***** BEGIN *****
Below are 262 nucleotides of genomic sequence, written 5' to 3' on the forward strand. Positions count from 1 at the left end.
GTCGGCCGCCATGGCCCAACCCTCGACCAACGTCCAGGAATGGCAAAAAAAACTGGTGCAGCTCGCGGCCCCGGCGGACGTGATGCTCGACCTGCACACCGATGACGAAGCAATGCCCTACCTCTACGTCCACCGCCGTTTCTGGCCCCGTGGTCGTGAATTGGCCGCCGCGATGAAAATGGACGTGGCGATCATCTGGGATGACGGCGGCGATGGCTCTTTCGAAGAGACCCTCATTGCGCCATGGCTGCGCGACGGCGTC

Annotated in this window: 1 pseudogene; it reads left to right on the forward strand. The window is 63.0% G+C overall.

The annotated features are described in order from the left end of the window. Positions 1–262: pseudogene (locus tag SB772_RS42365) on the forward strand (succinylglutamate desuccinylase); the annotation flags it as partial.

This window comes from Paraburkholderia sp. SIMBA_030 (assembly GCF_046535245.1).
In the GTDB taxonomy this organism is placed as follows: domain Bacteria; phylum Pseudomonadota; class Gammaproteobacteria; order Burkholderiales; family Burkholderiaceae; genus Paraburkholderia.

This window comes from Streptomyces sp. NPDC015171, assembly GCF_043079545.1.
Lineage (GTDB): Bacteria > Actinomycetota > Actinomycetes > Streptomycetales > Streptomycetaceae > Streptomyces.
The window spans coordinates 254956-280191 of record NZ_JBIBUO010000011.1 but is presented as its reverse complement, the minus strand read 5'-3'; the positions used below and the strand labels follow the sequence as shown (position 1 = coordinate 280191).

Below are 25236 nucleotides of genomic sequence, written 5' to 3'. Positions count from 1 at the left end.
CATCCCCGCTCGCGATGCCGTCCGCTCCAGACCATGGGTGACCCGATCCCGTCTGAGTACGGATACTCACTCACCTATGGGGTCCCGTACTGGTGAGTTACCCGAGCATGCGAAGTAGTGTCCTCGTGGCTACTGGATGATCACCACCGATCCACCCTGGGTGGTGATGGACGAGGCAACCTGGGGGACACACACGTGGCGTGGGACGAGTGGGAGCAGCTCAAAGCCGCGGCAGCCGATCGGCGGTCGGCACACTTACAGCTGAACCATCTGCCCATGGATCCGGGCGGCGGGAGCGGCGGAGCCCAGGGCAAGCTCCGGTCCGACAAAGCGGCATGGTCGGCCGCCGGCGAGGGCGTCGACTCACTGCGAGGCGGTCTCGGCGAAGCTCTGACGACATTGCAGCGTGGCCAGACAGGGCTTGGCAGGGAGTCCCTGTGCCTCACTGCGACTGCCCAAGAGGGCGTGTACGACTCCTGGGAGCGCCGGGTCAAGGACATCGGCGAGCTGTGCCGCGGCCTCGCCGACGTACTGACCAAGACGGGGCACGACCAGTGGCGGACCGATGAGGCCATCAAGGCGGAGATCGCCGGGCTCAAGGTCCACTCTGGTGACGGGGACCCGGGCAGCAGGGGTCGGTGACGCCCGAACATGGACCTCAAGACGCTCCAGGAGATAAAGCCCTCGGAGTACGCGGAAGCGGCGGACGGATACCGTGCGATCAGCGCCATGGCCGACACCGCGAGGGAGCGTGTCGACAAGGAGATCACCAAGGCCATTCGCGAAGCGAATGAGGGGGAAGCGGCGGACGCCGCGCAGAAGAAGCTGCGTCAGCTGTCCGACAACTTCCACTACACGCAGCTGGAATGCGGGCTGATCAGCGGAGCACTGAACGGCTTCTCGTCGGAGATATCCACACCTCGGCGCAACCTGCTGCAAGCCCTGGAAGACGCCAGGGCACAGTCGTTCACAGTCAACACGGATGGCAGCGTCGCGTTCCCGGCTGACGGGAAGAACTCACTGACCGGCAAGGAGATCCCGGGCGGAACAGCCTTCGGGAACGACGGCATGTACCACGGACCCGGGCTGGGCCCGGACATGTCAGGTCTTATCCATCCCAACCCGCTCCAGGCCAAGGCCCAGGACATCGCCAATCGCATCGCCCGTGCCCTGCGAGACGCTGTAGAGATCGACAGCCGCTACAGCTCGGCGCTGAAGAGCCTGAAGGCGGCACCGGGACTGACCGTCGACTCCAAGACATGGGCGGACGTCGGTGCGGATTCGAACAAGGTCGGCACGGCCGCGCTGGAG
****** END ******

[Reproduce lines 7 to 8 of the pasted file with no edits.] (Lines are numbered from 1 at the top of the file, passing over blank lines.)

This window comes from Streptomyces sp. NPDC015171, assembly GCF_043079545.1.
Lineage (GTDB): Bacteria > Actinomycetota > Actinomycetes > Streptomycetales > Streptomycetaceae > Streptomyces.